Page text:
My Free E-book Threshold Girl is about Flora Nicholson's 1911/12 year at Macdonald Teachers School (and has a child welfare theme). I am right now working on a parallel story about her sister Edith (a teacher at Westmount Methodist, who, in 1910, loses her great love in a Cornwall hotel fire). And then I'll start working on sister Marion's story. Marion is my husband's grandmother, and she rose to be President of the Montreal Teachers Union, during the war. She's second left from the picture above, a 1905 McGill Normal School portrait.
Blog posts are written off the top of the head (or at least mine are) but essays need time. I wrote the essay below for an education magazine. It is about Marion in 1912 and encapsulates what is happening in Canada in "the Titanic Era."
At the end of Threshold Girl I have Flora, Marion and mother Margaret heading off to visit their friends, the McCoys on Hutchison to attend a party in celebration of Flo's graduation. It's around June 20. The fact was, Isabel McCoy, Marion's friend, a 28 year old newly wed who was once a teacher, sailed for Europe around that time, just two months after the Titanic sank. Here's the article.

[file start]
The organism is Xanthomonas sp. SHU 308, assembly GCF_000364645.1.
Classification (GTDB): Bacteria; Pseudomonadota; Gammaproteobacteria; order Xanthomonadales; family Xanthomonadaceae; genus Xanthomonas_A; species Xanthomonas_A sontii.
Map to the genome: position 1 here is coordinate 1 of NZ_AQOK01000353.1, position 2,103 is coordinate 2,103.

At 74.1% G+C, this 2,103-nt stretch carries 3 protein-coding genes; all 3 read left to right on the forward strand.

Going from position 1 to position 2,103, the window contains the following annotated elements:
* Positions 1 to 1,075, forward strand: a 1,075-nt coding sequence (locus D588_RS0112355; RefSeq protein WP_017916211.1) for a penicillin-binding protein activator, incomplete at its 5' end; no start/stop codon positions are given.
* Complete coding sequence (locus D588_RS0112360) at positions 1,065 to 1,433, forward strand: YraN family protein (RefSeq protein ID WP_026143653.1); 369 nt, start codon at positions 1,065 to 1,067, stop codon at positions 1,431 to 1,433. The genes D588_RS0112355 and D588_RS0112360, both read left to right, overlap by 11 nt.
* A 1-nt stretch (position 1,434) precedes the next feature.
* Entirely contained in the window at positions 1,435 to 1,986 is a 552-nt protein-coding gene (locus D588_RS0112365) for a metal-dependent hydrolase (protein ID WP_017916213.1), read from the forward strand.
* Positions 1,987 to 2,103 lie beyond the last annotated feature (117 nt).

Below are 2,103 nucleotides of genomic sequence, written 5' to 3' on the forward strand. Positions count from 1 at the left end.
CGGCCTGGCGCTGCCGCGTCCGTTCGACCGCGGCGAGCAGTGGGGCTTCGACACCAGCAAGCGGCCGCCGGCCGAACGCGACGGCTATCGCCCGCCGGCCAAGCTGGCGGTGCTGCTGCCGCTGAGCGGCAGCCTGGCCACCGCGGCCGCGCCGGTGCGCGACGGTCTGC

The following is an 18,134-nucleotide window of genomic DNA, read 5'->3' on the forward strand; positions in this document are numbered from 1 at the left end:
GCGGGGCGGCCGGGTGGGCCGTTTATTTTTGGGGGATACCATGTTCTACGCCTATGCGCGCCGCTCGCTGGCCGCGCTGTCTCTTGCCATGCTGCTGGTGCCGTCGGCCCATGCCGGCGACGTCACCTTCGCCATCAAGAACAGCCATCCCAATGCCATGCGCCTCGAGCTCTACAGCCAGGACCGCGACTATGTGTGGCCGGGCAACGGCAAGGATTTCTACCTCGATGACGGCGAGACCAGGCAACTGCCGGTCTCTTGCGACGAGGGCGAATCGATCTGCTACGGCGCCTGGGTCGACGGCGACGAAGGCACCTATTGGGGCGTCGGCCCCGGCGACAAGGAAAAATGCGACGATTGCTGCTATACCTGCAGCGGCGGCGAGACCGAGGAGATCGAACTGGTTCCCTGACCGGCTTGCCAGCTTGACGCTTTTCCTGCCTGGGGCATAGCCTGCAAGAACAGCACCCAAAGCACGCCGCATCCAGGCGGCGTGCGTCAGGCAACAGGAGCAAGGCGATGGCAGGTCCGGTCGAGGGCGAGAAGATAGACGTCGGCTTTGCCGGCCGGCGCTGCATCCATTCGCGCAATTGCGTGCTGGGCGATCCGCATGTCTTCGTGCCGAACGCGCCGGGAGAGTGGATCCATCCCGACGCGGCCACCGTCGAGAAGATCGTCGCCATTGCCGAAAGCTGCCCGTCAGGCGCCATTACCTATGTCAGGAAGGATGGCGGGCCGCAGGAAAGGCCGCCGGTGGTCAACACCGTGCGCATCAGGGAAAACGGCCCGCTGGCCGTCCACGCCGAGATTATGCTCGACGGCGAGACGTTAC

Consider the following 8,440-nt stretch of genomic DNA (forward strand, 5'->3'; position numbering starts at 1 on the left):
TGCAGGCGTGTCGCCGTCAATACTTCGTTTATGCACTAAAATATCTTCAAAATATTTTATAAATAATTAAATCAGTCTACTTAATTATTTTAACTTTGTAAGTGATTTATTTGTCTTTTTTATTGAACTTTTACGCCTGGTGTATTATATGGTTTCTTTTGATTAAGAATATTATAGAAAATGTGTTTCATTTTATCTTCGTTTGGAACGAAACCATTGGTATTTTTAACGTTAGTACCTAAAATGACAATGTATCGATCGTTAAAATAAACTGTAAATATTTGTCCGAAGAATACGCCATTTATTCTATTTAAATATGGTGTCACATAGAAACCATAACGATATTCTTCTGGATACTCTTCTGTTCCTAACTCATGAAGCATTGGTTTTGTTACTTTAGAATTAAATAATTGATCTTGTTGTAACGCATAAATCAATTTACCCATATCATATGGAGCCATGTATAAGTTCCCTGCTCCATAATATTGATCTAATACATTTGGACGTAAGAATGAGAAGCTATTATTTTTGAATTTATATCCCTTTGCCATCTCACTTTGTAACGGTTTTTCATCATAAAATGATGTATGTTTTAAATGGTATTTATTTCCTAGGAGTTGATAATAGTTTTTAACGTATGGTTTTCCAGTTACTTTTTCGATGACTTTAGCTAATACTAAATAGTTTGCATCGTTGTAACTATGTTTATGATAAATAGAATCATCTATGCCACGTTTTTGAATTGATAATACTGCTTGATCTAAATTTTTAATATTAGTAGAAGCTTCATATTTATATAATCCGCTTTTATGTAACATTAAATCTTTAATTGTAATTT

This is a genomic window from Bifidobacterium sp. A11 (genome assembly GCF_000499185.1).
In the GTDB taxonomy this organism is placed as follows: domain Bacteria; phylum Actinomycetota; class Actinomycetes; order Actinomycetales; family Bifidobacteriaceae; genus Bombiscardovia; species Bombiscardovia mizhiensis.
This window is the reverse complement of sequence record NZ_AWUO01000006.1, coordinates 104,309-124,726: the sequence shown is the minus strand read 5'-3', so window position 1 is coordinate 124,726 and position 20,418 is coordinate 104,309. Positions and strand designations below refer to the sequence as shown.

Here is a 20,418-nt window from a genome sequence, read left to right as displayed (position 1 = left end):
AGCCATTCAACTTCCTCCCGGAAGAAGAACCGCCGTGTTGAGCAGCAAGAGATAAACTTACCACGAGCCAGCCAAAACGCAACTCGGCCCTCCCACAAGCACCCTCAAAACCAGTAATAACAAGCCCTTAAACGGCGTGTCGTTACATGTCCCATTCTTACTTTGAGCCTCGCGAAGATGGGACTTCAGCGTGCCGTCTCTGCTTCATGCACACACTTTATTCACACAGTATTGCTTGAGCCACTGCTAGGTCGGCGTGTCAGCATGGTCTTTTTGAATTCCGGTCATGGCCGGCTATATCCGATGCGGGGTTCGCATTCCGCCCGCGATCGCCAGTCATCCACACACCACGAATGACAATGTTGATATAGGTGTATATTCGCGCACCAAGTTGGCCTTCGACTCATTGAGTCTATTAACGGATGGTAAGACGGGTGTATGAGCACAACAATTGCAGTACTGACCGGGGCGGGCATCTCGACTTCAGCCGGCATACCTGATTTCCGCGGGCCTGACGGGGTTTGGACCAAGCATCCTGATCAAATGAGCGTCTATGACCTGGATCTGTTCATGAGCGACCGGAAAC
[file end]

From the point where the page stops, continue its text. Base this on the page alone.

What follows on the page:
Originally in Fall 2007 Education Canada Magazine. All Rights Reserved by the author.
In 1912 Canada, an ambitious 26 year old career woman was invited to accompany family friends on a cruise to Europe.
She couldn’t go.
“Teachers,” she wrote in a letter home to her mother, “will have to make more money before I ever see Paris.”
Marion Nicholson, the woman in question, was pulling in a comparatively excellent salary teaching grade five at Royal Arthur School in southwest Montreal: 650 dollars year!
That’s a full 400 dollars more than her older sister, Edith, was earning at a missionary school in toney Westmount. And 150 dollars more than her younger sister, Flora, would earn as a first year teacher in September in Griffintown.
Somewhat more than a top notch cook (480 dollars a year) and somewhat less than a highly-skilled hat maker (1000 dollars a year). Yes, teaching in Canada had come a long way since 1900 when the McGill’s Carrie Derick had described the profession as low-paid, overcrowded and cheerless.
Still Europe wasn’t in the cards for her.
You see, ‘the demands on her purse’ (as Marion put it) were heavy. Over and above her personal expenses: 20 dollars a month for room and board; a new fashionable hat each year (7.50 at Ogilvy); 10 cents a day for the streetcar and an occasional play at His Majesty’s Theatre (50 cents for the cheap seats) there were her family obligations.
In 1912, The Nicholsons were ‘dead broke’, in danger of losing their Richmond, Quebec home, Tighsolas, (lighthouse in Scottish Gaelic) to creditors. Time and time again Marion was called upon to bail them out. “I am sending you the 50 dollars from my raise,” she writes in September of 1912. “I don’t need it for I am not getting married, and that’s what girls save for, isn’t it, a trousseau?”
Marion 1912 era